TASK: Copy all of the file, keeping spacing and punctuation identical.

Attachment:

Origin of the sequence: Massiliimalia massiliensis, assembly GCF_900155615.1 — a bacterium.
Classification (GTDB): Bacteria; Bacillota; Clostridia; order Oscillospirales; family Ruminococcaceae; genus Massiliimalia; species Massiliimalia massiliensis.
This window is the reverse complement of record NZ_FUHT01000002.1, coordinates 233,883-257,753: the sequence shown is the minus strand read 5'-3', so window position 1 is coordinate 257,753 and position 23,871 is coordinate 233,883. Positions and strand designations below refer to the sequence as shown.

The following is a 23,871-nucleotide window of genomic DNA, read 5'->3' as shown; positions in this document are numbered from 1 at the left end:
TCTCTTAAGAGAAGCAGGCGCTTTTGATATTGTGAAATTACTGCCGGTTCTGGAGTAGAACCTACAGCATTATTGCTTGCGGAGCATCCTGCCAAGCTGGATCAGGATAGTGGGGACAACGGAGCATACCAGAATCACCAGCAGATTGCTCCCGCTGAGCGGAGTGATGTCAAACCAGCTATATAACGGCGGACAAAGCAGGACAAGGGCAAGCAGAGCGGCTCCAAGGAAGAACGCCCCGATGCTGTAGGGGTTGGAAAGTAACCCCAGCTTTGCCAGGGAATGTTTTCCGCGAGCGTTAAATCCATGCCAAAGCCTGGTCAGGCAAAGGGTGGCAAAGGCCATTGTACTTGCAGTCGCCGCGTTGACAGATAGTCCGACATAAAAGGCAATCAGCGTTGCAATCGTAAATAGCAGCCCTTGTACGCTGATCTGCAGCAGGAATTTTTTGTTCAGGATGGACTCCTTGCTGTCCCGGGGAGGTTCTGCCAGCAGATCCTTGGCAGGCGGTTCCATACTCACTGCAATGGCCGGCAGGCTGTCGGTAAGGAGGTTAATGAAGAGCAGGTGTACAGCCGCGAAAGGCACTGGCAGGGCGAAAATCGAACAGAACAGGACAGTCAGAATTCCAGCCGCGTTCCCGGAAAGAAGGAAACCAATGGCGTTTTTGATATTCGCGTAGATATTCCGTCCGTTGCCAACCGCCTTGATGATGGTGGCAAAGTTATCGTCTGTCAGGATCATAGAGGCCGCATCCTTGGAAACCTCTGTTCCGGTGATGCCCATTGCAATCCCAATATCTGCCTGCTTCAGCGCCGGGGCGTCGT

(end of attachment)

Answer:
Origin of the sequence: Massiliimalia massiliensis, assembly GCF_900155615.1 — a bacterium.
Classification (GTDB): Bacteria; Bacillota; Clostridia; order Oscillospirales; family Ruminococcaceae; genus Massiliimalia; species Massiliimalia massiliensis.
This window is the reverse complement of record NZ_FUHT01000002.1, coordinates 233,883-257,753: the sequence shown is the minus strand read 5'-3', so window position 1 is coordinate 257,753 and position 23,871 is coordinate 233,883. Positions and strand designations below refer to the sequence as shown.

The following is a 23,871-nucleotide window of genomic DNA, read 5'->3' as shown; positions in this document are numbered from 1 at the left end:
TCTCTTAAGAGAAGCAGGCGCTTTTGATATTGTGAAATTACTGCCGGTTCTGGAGTAGAACCTACAGCATTATTGCTTGCGGAGCATCCTGCCAAGCTGGATCAGGATAGTGGGGACAACGGAGCATACCAGAATCACCAGCAGATTGCTCCCGCTGAGCGGAGTGATGTCAAACCAGCTATATAACGGCGGACAAAGCAGGACAAGGGCAAGCAGAGCGGCTCCAAGGAAGAACGCCCCGATGCTGTAGGGGTTGGAAAGTAACCCCAGCTTTGCCAGGGAATGTTTTCCGCGAGCGTTAAATCCATGCCAAAGCCTGGTCAGGCAAAGGGTGGCAAAGGCCATTGTACTTGCAGTCGCCGCGTTGACAGATAGTCCGACATAAAAGGCAATCAGCGTTGCAATCGTAAATAGCAGCCCTTGTACGCTGATCTGCAGCAGGAATTTTTTGTTCAGGATGGACTCCTTGCTGTCCCGGGGAGGTTCTGCCAGCAGATCCTTGGCAGGCGGTTCCATACTCACTGCAATGGCCGGCAGGCTGTCGGTAAGGAGGTTAATGAAGAGCAGGTGTACAGCCGCGAAAGGCACTGGCAGGGCGAAAATCGAACAGAACAGGACAGTCAGAATTCCAGCCGCGTTCCCGGAAAGAAGGAAACCAATGGCGTTTTTGATATTCGCGTAGATATTCCGTCCGTTGCCAACCGCCTTGATGATGGTGGCAAAGTTATCGTCTGTCAGGATCATAGAGGCCGCATCCTTGGAAACCTCTGTTCCGGTGATGCCCATTGCAATCCCAATATCTGCCTGCTTCAGCGCCGGGGCGTCGT